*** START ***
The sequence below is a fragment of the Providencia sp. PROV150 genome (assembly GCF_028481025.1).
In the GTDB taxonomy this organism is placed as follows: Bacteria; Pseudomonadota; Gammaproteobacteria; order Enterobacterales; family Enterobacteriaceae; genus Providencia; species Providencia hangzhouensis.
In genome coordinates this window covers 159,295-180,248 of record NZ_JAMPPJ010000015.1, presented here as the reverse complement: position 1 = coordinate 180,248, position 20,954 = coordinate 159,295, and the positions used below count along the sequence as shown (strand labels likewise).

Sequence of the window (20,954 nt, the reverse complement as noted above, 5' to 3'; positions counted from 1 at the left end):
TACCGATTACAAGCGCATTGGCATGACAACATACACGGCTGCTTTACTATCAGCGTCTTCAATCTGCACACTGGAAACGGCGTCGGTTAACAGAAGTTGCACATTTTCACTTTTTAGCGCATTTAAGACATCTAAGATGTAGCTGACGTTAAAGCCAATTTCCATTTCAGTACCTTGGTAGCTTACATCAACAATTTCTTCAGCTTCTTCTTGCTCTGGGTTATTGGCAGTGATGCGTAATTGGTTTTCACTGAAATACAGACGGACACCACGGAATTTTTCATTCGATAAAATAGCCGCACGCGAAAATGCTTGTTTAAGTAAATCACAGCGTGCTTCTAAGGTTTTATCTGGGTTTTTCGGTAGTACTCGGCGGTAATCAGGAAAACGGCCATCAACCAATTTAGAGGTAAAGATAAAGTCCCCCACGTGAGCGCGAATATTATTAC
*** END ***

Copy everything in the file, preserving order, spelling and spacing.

The sequence below is a fragment of the Providencia sp. PROV150 genome (assembly GCF_028481025.1).
In the GTDB taxonomy this organism is placed as follows: Bacteria; Pseudomonadota; Gammaproteobacteria; order Enterobacterales; family Enterobacteriaceae; genus Providencia; species Providencia hangzhouensis.
In genome coordinates this window covers 159,295-180,248 of record NZ_JAMPPJ010000015.1, presented here as the reverse complement: position 1 = coordinate 180,248, position 20,954 = coordinate 159,295, and the positions used below count along the sequence as shown (strand labels likewise).

Sequence of the window (20,954 nt, the reverse complement as noted above, 5' to 3'; positions counted from 1 at the left end):
TACCGATTACAAGCGCATTGGCATGACAACATACACGGCTGCTTTACTATCAGCGTCTTCAATCTGCACACTGGAAACGGCGTCGGTTAACAGAAGTTGCACATTTTCACTTTTTAGCGCATTTAAGACATCTAAGATGTAGCTGACGTTAAAGCCAATTTCCATTTCAGTACCTTGGTAGCTTACATCAACAATTTCTTCAGCTTCTTCTTGCTCTGGGTTATTGGCAGTGATGCGTAATTGGTTTTCACTGAAATACAGACGGACACCACGGAATTTTTCATTCGATAAAATAGCCGCACGCGAAAATGCTTGTTTAAGTAAATCACAGCGTGCTTCTAAGGTTTTATCTGGGTTTTTCGGTAGTACTCGGCGGTAATCAGGAAAACGGCCATCAACCAATTTAGAGGTAAAGATAAAGTCCCCCACGTGAGCGCGAATATTATTAC